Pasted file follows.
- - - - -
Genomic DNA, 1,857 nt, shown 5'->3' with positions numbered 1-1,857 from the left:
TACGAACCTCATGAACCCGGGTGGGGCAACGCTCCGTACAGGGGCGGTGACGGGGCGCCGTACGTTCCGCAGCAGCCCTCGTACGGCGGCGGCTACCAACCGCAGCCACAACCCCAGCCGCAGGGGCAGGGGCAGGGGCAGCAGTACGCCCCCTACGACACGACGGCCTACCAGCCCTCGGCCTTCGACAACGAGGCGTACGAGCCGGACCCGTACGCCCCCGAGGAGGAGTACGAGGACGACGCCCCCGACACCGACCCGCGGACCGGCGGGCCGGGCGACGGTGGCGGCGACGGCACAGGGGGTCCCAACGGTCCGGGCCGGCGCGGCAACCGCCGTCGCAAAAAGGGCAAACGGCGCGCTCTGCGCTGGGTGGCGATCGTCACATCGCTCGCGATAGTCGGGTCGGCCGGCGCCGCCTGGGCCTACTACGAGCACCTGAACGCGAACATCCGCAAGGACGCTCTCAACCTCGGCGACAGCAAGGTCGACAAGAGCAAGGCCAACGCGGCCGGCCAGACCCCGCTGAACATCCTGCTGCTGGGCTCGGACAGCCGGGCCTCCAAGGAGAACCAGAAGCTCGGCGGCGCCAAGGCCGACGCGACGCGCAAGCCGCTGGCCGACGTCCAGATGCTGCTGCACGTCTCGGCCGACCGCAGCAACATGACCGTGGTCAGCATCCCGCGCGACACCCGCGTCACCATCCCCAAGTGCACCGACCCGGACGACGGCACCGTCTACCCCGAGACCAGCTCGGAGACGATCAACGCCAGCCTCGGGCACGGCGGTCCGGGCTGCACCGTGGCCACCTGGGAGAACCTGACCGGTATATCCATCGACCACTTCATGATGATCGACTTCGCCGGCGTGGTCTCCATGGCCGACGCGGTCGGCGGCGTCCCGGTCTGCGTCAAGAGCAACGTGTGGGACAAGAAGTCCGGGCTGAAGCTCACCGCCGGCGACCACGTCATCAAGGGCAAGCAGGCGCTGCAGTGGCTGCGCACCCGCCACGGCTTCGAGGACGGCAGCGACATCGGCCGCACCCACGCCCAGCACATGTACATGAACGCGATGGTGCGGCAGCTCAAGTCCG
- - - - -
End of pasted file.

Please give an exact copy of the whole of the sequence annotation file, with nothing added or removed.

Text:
Genomic DNA, 1,857 nt, shown 5'->3' with positions numbered 1-1,857 from the left:
TACGAACCTCATGAACCCGGGTGGGGCAACGCTCCGTACAGGGGCGGTGACGGGGCGCCGTACGTTCCGCAGCAGCCCTCGTACGGCGGCGGCTACCAACCGCAGCCACAACCCCAGCCGCAGGGGCAGGGGCAGGGGCAGCAGTACGCCCCCTACGACACGACGGCCTACCAGCCCTCGGCCTTCGACAACGAGGCGTACGAGCCGGACCCGTACGCCCCCGAGGAGGAGTACGAGGACGACGCCCCCGACACCGACCCGCGGACCGGCGGGCCGGGCGACGGTGGCGGCGACGGCACAGGGGGTCCCAACGGTCCGGGCCGGCGCGGCAACCGCCGTCGCAAAAAGGGCAAACGGCGCGCTCTGCGCTGGGTGGCGATCGTCACATCGCTCGCGATAGTCGGGTCGGCCGGCGCCGCCTGGGCCTACTACGAGCACCTGAACGCGAACATCCGCAAGGACGCTCTCAACCTCGGCGACAGCAAGGTCGACAAGAGCAAGGCCAACGCGGCCGGCCAGACCCCGCTGAACATCCTGCTGCTGGGCTCGGACAGCCGGGCCTCCAAGGAGAACCAGAAGCTCGGCGGCGCCAAGGCCGACGCGACGCGCAAGCCGCTGGCCGACGTCCAGATGCTGCTGCACGTCTCGGCCGACCGCAGCAACATGACCGTGGTCAGCATCCCGCGCGACACCCGCGTCACCATCCCCAAGTGCACCGACCCGGACGACGGCACCGTCTACCCCGAGACCAGCTCGGAGACGATCAACGCCAGCCTCGGGCACGGCGGTCCGGGCTGCACCGTGGCCACCTGGGAGAACCTGACCGGTATATCCATCGACCACTTCATGATGATCGACTTCGCCGGCGTGGTCTCCATGGCCGACGCGGTCGGCGGCGTCCCGGTCTGCGTCAAGAGCAACGTGTGGGACAAGAAGTCCGGGCTGAAGCTCACCGCCGGCGACCACGTCATCAAGGGCAAGCAGGCGCTGCAGTGGCTGCGCACCCGCCACGGCTTCGAGGACGGCAGCGACATCGGCCGCACCCACGCCCAGCACATGTACATGAACGCGATGGTGCGGCAGCTCAAGTCCG